8. Make your own notes about how a favorite speaker presents himself. You
can always learn from a speaker who holds YOU in the palm of his hand. I was struck during the elections here in the U.S. by the various candidates and how they spoke. I think the way two in particular presented their material certainly swayed their audiences, even if you don't agree with the message.

9. Always, always take into account your audience, their point of view and
what your purpose is.
Just like in writing!

10. Don't look down too much because your voice goes wherever you are
If you are constantly looking down as you speak, your voice goes down into your notes, not out to the audience. If you have a microphone, make sure you speak into it, but try not to "breathe" into it. If you have to cough, take your mouth away from the mike.

11. Wear something comfortable (if it cuts off your air, you will be sorry! ha)but also choose a color that enhances your appearance and personal coloring.People get focused on your appearance and can be distracted by the weirdest things, like your hair sticking up or that you're wearing orange. Color also influences what the audience will think of you and your message. I have written articles about this. Colors convey a message, too. If you have a friend there, have that friend make sure that you don't have underwear static-clinging to your skirt or that your slip is dangling around your ankles. (Men, you know what to check....)

I am by NO means an expert and I certainly could use more experience and tips on speaking. I like how fiction authors are offering topics to speak on to groups who ask them to speak. I think you will sell more books if you offer the audience more than just your fiction. Doc Hensley told us that you need to establish your expertise in order to garner attention to your work. (That probably gets into "branding.")

Also, I think it's nice to give "gifts" to your audience--plenty of bookmarks, or similar type things. Some speakers pass baskets of chocolate or candy.It's always nice to have a "door prize,"too. (Your book, for example.)

What kinds of advice do you have for us when it comes to speaking? What has worked for you?

Here's a story you can use if you want for that ice-breaking humor :  
A hungry lion was roaming through the jungle looking for something to eat. He came across two men. One was sitting under a tree reading a book; the other was typing away on his laptop.

The lion quickly pounced on the man reading the book and devoured him.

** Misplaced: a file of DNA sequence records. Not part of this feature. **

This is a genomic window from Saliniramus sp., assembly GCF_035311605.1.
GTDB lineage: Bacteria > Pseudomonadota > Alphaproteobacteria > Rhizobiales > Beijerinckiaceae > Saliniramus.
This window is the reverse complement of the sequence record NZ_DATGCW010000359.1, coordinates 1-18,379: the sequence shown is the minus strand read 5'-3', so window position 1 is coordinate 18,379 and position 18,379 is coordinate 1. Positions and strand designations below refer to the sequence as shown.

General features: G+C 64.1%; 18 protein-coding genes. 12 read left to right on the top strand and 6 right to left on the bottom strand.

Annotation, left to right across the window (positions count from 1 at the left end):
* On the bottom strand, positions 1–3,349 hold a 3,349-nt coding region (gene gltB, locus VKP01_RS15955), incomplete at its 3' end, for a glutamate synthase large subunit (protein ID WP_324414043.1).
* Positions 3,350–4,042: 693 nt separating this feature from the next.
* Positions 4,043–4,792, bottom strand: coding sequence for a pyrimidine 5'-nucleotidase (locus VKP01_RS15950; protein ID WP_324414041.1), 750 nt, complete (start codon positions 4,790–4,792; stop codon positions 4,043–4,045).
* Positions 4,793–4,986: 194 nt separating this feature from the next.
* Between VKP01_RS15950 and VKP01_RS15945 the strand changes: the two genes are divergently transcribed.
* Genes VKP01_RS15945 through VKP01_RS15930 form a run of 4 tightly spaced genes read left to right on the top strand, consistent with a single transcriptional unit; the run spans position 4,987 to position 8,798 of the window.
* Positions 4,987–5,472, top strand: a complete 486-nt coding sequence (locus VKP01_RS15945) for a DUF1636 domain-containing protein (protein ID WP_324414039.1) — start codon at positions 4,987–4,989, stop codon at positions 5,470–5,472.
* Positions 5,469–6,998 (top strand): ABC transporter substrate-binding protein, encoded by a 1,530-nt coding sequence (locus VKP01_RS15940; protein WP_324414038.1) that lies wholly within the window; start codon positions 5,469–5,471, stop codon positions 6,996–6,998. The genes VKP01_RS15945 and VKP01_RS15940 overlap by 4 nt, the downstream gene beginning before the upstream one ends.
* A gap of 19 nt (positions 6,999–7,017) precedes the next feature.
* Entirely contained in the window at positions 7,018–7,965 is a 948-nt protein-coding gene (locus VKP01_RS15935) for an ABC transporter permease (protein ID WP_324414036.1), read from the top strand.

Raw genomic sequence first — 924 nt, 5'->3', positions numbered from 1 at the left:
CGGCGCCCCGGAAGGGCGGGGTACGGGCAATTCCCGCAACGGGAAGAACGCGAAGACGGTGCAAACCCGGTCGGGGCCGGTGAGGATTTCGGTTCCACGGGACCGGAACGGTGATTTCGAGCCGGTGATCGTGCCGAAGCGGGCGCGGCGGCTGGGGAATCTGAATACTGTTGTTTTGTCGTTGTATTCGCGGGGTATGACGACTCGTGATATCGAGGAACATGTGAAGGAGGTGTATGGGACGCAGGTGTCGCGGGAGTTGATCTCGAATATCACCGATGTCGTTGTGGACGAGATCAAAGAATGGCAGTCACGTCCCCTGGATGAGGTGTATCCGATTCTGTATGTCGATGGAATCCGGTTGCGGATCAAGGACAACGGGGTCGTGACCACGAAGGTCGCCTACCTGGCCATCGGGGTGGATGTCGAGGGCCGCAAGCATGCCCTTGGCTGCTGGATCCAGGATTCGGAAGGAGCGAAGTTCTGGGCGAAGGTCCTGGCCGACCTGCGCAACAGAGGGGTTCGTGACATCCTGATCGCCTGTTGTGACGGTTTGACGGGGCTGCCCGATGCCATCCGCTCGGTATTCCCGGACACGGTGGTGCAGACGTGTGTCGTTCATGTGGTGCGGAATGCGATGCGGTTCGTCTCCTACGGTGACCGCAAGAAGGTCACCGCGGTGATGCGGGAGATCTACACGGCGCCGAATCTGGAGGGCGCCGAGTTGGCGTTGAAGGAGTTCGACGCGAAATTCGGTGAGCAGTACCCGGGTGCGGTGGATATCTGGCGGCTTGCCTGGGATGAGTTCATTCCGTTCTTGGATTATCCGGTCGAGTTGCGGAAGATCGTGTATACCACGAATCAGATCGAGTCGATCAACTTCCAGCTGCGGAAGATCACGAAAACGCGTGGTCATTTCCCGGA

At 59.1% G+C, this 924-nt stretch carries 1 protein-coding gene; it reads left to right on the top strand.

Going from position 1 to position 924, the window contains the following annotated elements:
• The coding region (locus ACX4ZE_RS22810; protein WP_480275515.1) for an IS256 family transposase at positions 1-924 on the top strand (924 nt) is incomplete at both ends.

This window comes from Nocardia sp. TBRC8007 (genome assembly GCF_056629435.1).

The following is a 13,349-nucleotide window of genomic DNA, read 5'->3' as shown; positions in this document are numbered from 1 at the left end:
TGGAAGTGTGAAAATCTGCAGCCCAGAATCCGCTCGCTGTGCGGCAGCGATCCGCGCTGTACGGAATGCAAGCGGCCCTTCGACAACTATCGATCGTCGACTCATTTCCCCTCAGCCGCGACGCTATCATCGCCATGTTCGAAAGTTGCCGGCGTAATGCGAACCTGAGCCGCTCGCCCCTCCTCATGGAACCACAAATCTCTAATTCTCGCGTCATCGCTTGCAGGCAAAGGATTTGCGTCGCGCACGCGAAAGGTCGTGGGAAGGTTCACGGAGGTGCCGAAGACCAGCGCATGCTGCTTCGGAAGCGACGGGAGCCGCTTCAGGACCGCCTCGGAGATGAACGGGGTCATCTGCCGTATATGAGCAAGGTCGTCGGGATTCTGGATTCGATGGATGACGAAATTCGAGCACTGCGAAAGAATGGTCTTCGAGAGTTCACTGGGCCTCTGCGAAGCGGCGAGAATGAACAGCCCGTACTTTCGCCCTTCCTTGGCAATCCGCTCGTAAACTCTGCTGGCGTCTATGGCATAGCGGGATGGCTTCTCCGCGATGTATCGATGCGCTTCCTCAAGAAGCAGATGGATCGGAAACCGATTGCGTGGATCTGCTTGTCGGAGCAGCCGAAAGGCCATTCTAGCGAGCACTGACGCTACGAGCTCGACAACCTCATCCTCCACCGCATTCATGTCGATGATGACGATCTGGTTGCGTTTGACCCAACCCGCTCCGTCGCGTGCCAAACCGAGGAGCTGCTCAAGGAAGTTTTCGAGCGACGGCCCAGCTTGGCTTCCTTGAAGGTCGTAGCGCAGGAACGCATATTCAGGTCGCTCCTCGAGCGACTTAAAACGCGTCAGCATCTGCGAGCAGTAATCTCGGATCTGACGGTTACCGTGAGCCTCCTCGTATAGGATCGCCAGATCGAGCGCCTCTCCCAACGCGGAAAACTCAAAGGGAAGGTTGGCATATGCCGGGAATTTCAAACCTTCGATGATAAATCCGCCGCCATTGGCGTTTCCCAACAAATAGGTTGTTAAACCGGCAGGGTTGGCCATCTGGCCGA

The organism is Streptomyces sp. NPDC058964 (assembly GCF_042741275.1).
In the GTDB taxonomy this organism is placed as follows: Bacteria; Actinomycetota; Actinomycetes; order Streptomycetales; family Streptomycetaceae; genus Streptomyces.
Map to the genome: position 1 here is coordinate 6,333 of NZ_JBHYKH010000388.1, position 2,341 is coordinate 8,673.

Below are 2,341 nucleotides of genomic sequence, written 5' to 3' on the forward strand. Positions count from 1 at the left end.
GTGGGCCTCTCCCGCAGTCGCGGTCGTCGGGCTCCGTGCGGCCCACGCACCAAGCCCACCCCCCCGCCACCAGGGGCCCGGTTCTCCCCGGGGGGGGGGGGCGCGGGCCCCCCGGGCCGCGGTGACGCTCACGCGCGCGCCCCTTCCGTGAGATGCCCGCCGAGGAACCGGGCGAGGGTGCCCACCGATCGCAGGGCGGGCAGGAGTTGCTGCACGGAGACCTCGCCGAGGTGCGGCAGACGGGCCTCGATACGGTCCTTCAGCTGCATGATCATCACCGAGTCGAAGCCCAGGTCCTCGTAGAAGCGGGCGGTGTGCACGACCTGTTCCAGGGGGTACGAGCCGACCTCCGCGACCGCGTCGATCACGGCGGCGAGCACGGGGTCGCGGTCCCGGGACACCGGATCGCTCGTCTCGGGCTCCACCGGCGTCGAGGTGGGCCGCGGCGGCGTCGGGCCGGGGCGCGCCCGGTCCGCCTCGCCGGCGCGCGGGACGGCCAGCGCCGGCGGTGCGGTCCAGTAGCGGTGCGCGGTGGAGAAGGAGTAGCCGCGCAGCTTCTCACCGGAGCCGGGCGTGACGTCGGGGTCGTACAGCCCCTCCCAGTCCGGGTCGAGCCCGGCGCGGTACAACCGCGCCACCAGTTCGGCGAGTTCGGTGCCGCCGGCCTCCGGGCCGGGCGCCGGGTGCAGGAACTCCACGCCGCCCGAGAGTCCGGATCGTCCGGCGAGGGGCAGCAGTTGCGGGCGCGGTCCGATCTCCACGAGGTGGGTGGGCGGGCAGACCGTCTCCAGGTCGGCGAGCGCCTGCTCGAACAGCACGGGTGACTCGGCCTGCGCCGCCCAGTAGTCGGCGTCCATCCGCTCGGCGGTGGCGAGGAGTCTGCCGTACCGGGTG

Why? Because even the king of the jungle knows that readers digest and writers cramp.

~Crystal Laine Miller

Tuesday, October 12, 2010

Under a Maui Moon by Robin Jones Gunn

Under a Maui MoonUnder a Maui Moon by Robin Gunn

My rating: 5 of 5 stars

Empty-nesters Carissa and Richard should be coming into a wonderful place in their marriage, but counselor Richard's explosive clientele threaten Carissa. When she loses her longtime job on top of tensions with Richard and his devotion to his job, her retiring boss offers use of his house in Maui and she jumps at the chance to go--alone.

Gunn weaves a tale of marriage on the rocks and distancing from God in the Hawaiian paradise with endearing characters. Each chapter begins with a verse written in Native Hawaiian and in English, which adds much to to the setting. Reading this story, I was overcome with hope and could almost feel the breezes and smell the pineapple. I love how Gunn tucked in the history while developing well-written dialogue and characters. It is a story that kept me guessing as to how it would resolve and one I recommend.

Published review in Church Libraries Journal, Fall 2010, by Crystal Laine Miller.

Reprinted with permission.

View all my reviews

Tuesday, October 05, 2010

The Silent Governess by Julie Klassen

The Silent GovernessThe Silent Governess by Julie Klassen

My rating: 5 of 5 stars

Olivia Keene flees her parents' home with scant money, a letter of introduction, and fear of her future after bashing her father over the head when she finds him choking her mother to death. In 1815 England few opportunities await the school teacher. After a series of dangerous events ending at Brightwell Court, which leaves Olivia temporarily speechless, she accidently overhears a conversation between Lord Edward Stanton Bradley and his father, the Earl. When the Lord realizes she could ruin him, he hires her as first an under nurse to the children in his care, and then as a governess. Her mysterious past and his cloaked future as they become drawn to each other threaten to unravel them both.